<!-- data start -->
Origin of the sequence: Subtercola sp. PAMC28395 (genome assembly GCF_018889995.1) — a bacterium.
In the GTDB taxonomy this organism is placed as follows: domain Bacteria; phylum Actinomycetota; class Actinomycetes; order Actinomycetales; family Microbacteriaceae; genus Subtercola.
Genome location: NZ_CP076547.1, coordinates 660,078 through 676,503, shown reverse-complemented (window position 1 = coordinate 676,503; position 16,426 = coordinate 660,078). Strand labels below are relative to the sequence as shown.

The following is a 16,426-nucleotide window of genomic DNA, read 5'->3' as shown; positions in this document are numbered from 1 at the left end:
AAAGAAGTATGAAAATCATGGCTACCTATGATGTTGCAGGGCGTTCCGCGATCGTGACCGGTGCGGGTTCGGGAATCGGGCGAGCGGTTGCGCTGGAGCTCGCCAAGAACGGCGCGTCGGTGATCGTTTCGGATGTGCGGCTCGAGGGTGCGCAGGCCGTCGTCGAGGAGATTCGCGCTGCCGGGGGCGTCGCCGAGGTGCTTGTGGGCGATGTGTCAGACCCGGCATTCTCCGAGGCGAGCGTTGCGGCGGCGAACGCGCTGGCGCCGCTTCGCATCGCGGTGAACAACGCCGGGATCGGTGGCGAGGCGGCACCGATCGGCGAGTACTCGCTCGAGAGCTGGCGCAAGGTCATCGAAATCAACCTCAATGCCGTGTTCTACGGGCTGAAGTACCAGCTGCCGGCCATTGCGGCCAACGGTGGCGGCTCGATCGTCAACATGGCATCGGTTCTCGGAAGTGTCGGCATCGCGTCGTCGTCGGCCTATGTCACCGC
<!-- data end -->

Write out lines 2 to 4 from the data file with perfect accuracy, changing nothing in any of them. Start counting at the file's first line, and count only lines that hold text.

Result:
In the GTDB taxonomy this organism is placed as follows: domain Bacteria; phylum Actinomycetota; class Actinomycetes; order Actinomycetales; family Microbacteriaceae; genus Subtercola.
Genome location: NZ_CP076547.1, coordinates 660,078 through 676,503, shown reverse-complemented (window position 1 = coordinate 676,503; position 16,426 = coordinate 660,078). Strand labels below are relative to the sequence as shown.

The following is a 16,426-nucleotide window of genomic DNA, read 5'->3' as shown; positions in this document are numbered from 1 at the left end: